How to live happyendingless?

This post has been brewing for a while, I sit here feeling let down, isolated and frustrated. Who has done this to me? The loss community, the people I’d hoped to care for and support me have left me feeling like this. I need to stress, nothing has been intentional but it all stems from the same concepts:

A. Happiness is only truly found if you have another baby following a loss.

B. Everyone wants and gets a rainbow baby.

Over past weeks a few things have happened to make me feel the way I do. This isn’t everything which has contributed to my feelings, but here’s the headline stuff.

The first was a post on the national Sands page about support they offer for mums who are pregnant following loss. This is obviously great and so much needed. When I was pregnant with Henry I accessed help from Sands in the form of stickers I placed on my pregnancy notes so healthcare professionals were aware of my loss. On this Facebook post I asked if there was any support for mums like me. I didn’t get a reply so a week or so later I took a screenshot and messaged Sands. I got a reply back that said, no there wasn’t but they would look at the training offered to their volunteers. They mentioned that they have a helpline if I needed to talk to anyone. I replied saying thanks and explained that it was resources to access that I was looking for.

Then a crafter who has suffered a loss (and has a rainbow) who makes lovely memorial items posted that she would be dedicating one day a week to rainbow stories to celebrate them. I asked if there would be a night dedicated to mums like me with no rainbows, the answer was whilst our stories were important, no there wasn’t a specific dedication night at the moment. We aren’t to be celebrated yet obviously. 

Then, earlier this week I had an email from Tommy’s which was titled ‘Naomi, celebrate the rainbows with us this drizzly February’. Erm, no thanks was my initial thought, but just like driving past a car crash, I couldn’t stop myself from looking at the email. The first story was about a family with two rainbows (two, I know) and then a piece celebrating the Jules Oliver rainbow clothing range at Mothercare. I was cross, an organisation I considered to be safe was sending me personalised emails that I found upsetting. So, rather than brood, I tweeted them. The next day they suggested I email them. I explained my issues and said that what mums like me need are practical resources for coping without a happy ending, we need inspirational stories from survivors. Oh and how about working with retailers to make teeny tiny baby clothes to fit babies smaller than premature babies. Tommy’s replied, it was a bit defensive in places and, like Sands they mentioned their helpline. I replied saying thanks for listening, I explained that I’m probably not a good person to do a positive loss story on, and that I didn’t need a helpline, I needed stuff to read about real people like me!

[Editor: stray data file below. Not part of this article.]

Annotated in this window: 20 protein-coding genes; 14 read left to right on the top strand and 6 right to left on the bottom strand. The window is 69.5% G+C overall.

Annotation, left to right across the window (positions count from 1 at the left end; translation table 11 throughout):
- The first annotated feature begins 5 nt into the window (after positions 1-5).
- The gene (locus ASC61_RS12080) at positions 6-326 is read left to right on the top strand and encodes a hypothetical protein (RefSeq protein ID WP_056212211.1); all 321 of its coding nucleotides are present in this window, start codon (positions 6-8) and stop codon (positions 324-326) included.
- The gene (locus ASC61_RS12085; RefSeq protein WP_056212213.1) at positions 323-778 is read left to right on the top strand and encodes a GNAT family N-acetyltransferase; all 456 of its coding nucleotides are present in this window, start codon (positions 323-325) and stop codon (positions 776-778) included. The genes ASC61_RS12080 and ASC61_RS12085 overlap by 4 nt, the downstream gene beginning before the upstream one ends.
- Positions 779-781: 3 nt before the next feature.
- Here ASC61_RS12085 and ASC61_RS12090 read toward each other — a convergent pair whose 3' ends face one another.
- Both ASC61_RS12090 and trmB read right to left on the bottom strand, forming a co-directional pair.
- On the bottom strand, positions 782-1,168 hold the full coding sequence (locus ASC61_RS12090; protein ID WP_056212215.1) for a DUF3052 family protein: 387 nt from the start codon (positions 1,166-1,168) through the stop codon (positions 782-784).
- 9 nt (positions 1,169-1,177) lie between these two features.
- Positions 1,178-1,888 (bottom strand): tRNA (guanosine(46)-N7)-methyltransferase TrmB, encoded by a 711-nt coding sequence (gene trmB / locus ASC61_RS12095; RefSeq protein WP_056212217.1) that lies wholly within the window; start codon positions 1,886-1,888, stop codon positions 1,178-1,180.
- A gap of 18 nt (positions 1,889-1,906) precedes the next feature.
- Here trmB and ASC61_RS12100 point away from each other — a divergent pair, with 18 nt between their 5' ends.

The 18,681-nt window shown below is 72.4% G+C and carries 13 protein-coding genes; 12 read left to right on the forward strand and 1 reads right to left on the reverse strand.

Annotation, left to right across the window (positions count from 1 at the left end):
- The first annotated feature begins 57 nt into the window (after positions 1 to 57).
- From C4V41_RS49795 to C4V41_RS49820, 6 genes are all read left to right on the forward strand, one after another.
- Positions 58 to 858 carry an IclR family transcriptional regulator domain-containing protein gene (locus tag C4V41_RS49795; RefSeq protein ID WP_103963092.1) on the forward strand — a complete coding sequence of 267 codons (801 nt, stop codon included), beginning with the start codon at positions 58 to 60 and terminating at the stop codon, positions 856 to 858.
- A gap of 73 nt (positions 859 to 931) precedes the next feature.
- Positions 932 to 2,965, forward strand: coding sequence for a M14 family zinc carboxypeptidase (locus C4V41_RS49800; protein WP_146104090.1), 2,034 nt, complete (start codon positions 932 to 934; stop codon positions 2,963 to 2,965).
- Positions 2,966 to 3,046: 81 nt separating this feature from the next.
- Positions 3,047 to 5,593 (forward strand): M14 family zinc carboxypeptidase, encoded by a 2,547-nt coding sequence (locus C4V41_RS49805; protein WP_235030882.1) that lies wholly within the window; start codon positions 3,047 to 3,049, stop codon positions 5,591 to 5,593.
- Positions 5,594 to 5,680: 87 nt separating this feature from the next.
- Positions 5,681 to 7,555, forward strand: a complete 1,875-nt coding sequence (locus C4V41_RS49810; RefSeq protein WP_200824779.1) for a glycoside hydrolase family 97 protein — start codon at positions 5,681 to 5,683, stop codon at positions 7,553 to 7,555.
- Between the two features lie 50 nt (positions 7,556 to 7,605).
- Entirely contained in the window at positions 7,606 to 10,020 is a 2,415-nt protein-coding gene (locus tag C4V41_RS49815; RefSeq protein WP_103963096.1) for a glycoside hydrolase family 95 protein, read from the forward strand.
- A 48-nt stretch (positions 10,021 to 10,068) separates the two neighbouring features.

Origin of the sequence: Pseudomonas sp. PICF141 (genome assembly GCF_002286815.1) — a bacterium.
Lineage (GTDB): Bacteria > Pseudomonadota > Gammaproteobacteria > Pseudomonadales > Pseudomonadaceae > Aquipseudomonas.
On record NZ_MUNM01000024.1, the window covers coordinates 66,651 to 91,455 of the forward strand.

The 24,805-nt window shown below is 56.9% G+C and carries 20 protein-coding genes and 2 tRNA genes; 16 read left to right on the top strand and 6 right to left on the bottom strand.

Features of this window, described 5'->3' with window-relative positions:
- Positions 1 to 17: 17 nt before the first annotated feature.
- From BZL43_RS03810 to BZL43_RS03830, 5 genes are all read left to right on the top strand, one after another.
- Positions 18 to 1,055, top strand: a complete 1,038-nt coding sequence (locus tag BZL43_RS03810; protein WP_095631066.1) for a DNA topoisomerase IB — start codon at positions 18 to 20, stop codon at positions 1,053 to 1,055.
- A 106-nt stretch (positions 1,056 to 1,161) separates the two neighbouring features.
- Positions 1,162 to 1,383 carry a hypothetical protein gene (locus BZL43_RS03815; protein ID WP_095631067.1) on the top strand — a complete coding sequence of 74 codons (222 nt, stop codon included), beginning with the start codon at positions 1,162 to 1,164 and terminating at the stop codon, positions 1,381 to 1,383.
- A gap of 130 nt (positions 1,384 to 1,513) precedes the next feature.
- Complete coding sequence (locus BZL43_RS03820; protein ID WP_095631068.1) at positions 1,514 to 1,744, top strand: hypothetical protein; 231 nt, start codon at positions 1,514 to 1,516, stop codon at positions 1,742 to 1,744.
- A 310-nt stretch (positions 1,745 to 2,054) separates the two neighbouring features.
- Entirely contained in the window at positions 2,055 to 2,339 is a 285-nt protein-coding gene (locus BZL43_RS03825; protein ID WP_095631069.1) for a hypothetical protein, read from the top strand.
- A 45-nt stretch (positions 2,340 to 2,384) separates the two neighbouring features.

The final straw has been an article by the BBC about rainbow babies. The title? ‘Rainbow babies: The children bringing hope after loss’. The title alone implies that my life no longer has hope. I tweeted the reporter and the BBC asking where the stories about people living without a happy ending are. I’ve not had a reply yet but I’m hopeful I’m listened to.

I absolutely know all babies should be celebrated and I know that babies born after a loss are precious. However rainbow babies are held in such high esteem, almost as some sort of holy grail. Comments like ‘I never thought I’d be happy again’, ‘my baby gave us hope’, etc. don’t make me happy for them, it makes me sad and resentful, then follows the feelings of isolation, then frustration that there is no specific support for people living happyendingless. I’m not angry at people for having rainbow babies (well, perhaps I’m a bit jealous), but there’s anger and frustration at the lack of support and understanding from the loss community. I’ve said it before but nobody knows what to do with us who don’t have a happy ending (whether that’s yet or ever).

There was one glimmer of hope last October. A documentary about baby loss called Still Loved by Big Buddha Films featured a few loss families including one with no rainbow – I loved it! A positive role model at last. Interestingly the big mainstream UK broadcasters have refused to show the documentary as it was too upsetting. Welcome to my world eh? I watched it at a cinema which I was glad for as it was compelling viewing and the big screen gave it the impact it deserved.

I’m increasingly frustrated by the lack of positive stories from families who don’t have a rainbow. Our rainbow baby died and ideas like these feel like one kick in the teeth after another. I’d like to read about people who have hope and joy without the presence of a rainbow baby (whether through choice or circumstance) because at the moment the message seems to be that to heal you need another baby.

Rather than ending on a negative, I’m throwing my caution to the wind and asking for those positive stories (I really hope there are some out there!). If you’d like to share your story of hope and joy without your happy ending baby please get in touch by messaging below. I’d love to hear from you! 

Much love,

Naomi (Toby, Rory and Henry’s mummy) đź’™

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